An example PR demonstrating this process by upgrading Nginx Ingress Controller can be found here. We can see that the only change from a human is the initial commit bumping the version in the Makefile. This triggers a Tekton Pipeline which appends a commit to the PR with the commit message Generated containing the updated manifests of the new version. We can see the output of this process by visiting the Tekton Dashboard:

Tekton Dashboard PR

A really powerful aspect of Lighthouse is the ability to include the Pipeline configuration within the repository. .lighthouse/triggers.yaml defines the list of presubmit (PR) and postsubmit (merge) jobs to run with the PipelineRun definitions themselves referenced through the source field. Documentation for configuring Pipelines within repositories to be invoked by Lighthouse can be found here.

To learn more about the capabilities of Lighthouse, see the Lighthouse documentation together with the management cluster’s cluster-sync.yaml configuration which specifies patches for the Lighthouse HelmRelease. In addition, the plugins directory of the Lighthouse repository contains a directory for each in-built plugin, which includes descriptions of the capabilities of each plugin.

Cluster Management

Here we look in more detail at the different aspects of the repository that contribute to cluster management.

The clusters target in the Makefile generates Cluster API configuration to be synced to the management cluster. This is applied to the infrastructure Namespace.

We can use the cluster-api category to see all the resulting resources after they are synced to the management cluster using Flux:

$ kubectl get cluster-api -n infrastructure
NAME                                                         AGE
kubeadmconfig.bootstrap.cluster.x-k8s.io/development-84qd5   3m2s
kubeadmconfig.bootstrap.cluster.x-k8s.io/development-xfxwh   3m42s

NAME                                                           AGE
kubeadmconfigtemplate.bootstrap.cluster.x-k8s.io/development   3m44s

NAME                                             PHASE     REPLICAS   READY   UPDATED   UNAVAILABLE
machinedeployment.cluster.x-k8s.io/development   Running   1          1       1

NAME                                                    PROVIDERID                                                 PHASE     VERSION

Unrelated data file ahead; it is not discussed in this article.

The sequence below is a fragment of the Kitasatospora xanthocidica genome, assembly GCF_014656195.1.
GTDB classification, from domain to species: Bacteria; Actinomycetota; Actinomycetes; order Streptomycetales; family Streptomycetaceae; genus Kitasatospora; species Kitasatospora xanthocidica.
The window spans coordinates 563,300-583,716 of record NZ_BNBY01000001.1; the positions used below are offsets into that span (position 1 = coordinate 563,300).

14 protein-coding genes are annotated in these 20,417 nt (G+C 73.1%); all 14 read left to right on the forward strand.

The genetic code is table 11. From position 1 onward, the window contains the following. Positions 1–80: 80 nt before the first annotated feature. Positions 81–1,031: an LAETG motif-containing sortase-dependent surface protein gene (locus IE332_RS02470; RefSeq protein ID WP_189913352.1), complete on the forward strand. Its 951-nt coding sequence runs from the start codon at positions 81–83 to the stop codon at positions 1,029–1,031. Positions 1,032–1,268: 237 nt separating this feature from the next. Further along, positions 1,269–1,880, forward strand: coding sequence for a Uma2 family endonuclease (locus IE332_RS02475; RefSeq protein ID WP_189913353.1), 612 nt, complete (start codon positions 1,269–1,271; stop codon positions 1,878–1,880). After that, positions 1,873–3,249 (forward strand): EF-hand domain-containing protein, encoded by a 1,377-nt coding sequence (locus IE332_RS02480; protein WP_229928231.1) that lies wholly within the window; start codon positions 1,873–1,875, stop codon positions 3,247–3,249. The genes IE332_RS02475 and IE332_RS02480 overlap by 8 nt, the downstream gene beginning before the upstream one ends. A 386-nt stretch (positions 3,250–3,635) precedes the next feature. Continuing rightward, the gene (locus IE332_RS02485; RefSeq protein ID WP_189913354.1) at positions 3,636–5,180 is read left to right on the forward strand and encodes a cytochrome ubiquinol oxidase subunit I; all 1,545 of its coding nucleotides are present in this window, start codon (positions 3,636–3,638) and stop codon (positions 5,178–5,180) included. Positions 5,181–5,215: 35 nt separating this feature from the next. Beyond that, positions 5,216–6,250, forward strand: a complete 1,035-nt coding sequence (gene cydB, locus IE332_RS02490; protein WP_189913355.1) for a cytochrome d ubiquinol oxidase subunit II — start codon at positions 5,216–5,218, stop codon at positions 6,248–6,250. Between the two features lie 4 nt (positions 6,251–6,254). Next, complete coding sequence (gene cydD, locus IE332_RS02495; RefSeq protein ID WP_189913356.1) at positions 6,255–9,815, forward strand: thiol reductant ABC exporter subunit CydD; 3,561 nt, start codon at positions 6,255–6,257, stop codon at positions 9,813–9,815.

machine.cluster.x-k8s.io/development-6c5fb44c5c-z64cx   kubernetes://infrastructure/development-worker-xfcft       Running   v1.17.17
machine.cluster.x-k8s.io/development-zcpw8              kubernetes://infrastructure/development-controller-vcptf   Running   v1.17.17

NAME                                   PHASE
cluster.cluster.x-k8s.io/development   Provisioned

NAME                                              MAXUNHEALTHY   EXPECTEDMACHINES   CURRENTHEALTHY
machinehealthcheck.cluster.x-k8s.io/development   100%           2                  2

NAME                                                 REPLICAS   AVAILABLE   READY
machineset.cluster.x-k8s.io/development-6c5fb44c5c   1          1           1

NAME                                                                              AGE
kubernetesmachinetemplate.infrastructure.dippynark.co.uk/development-controller   3m43s
kubernetesmachinetemplate.infrastructure.dippynark.co.uk/development-worker       3m43s

NAME                                                           PHASE         HOST             PORT   AGE
kubernetescluster.infrastructure.dippynark.co.uk/development   Provisioned    443    3m43s

NAME                                                                            PROVIDERID                                                 PHASE     VERSION    AGE
kubernetesmachine.infrastructure.dippynark.co.uk/development-controller-vcptf   kubernetes://infrastructure/development-controller-vcptf   Running   v1.17.17   3m2s
kubernetesmachine.infrastructure.dippynark.co.uk/development-worker-xfcft       kubernetes://infrastructure/development-worker-xfcft       Running   v1.17.17   3m42s

NAME                                                      AGE
clusterresourceset.addons.cluster.x-k8s.io/calico-addon   6m14s

NAME                                                            AGE
clusterresourcesetbinding.addons.cluster.x-k8s.io/development   2m1s

NAME                                                            INITIALIZED   API SERVER AVAILABLE   VERSION    REPLICAS   READY   UPDATED   UNAVAILABLE